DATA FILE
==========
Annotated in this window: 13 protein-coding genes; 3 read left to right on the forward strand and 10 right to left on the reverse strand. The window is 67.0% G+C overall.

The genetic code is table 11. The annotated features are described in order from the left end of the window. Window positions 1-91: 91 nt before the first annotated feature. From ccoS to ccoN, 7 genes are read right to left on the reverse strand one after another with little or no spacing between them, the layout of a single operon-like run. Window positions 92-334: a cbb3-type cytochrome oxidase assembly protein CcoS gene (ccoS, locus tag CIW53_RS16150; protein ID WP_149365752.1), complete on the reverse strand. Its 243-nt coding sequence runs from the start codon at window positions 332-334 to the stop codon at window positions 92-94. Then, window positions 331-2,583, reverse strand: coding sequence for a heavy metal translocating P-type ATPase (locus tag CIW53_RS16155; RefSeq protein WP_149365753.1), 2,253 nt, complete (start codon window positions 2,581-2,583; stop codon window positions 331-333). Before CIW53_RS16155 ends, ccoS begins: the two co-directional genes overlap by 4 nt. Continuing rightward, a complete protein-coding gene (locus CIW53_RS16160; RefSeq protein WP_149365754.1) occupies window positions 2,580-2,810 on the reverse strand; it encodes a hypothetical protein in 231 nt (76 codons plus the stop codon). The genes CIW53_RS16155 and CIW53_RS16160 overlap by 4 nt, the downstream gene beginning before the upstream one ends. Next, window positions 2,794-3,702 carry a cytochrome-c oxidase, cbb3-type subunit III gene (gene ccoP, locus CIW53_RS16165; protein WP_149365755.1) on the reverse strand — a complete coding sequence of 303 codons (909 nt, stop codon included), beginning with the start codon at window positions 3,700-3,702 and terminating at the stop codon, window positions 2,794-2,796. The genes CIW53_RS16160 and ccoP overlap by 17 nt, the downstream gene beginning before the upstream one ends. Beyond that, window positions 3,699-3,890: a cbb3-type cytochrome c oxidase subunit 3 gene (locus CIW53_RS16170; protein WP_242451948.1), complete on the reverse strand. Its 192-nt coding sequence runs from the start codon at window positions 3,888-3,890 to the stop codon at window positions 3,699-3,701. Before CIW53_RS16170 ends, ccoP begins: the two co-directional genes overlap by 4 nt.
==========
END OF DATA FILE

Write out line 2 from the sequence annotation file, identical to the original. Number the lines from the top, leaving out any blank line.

The genetic code is table 11. The annotated features are described in order from the left end of the window. Window positions 1-91: 91 nt before the first annotated feature. From ccoS to ccoN, 7 genes are read right to left on the reverse strand one after another with little or no spacing between them, the layout of a single operon-like run. Window positions 92-334: a cbb3-type cytochrome oxidase assembly protein CcoS gene (ccoS, locus tag CIW53_RS16150; protein ID WP_149365752.1), complete on the reverse strand. Its 243-nt coding sequence runs from the start codon at window positions 332-334 to the stop codon at window positions 92-94. Then, window positions 331-2,583, reverse strand: coding sequence for a heavy metal translocating P-type ATPase (locus tag CIW53_RS16155; RefSeq protein WP_149365753.1), 2,253 nt, complete (start codon window positions 2,581-2,583; stop codon window positions 331-333). Before CIW53_RS16155 ends, ccoS begins: the two co-directional genes overlap by 4 nt. Continuing rightward, a complete protein-coding gene (locus CIW53_RS16160; RefSeq protein WP_149365754.1) occupies window positions 2,580-2,810 on the reverse strand; it encodes a hypothetical protein in 231 nt (76 codons plus the stop codon). The genes CIW53_RS16155 and CIW53_RS16160 overlap by 4 nt, the downstream gene beginning before the upstream one ends. Next, window positions 2,794-3,702 carry a cytochrome-c oxidase, cbb3-type subunit III gene (gene ccoP, locus CIW53_RS16165; protein WP_149365755.1) on the reverse strand — a complete coding sequence of 303 codons (909 nt, stop codon included), beginning with the start codon at window positions 3,700-3,702 and terminating at the stop codon, window positions 2,794-2,796. The genes CIW53_RS16160 and ccoP overlap by 17 nt, the downstream gene beginning before the upstream one ends. Beyond that, window positions 3,699-3,890: a cbb3-type cytochrome c oxidase subunit 3 gene (locus CIW53_RS16170; protein WP_242451948.1), complete on the reverse strand. Its 192-nt coding sequence runs from the start codon at window positions 3,888-3,890 to the stop codon at window positions 3,699-3,701. Before CIW53_RS16170 ends, ccoP begins: the two co-directional genes overlap by 4 nt.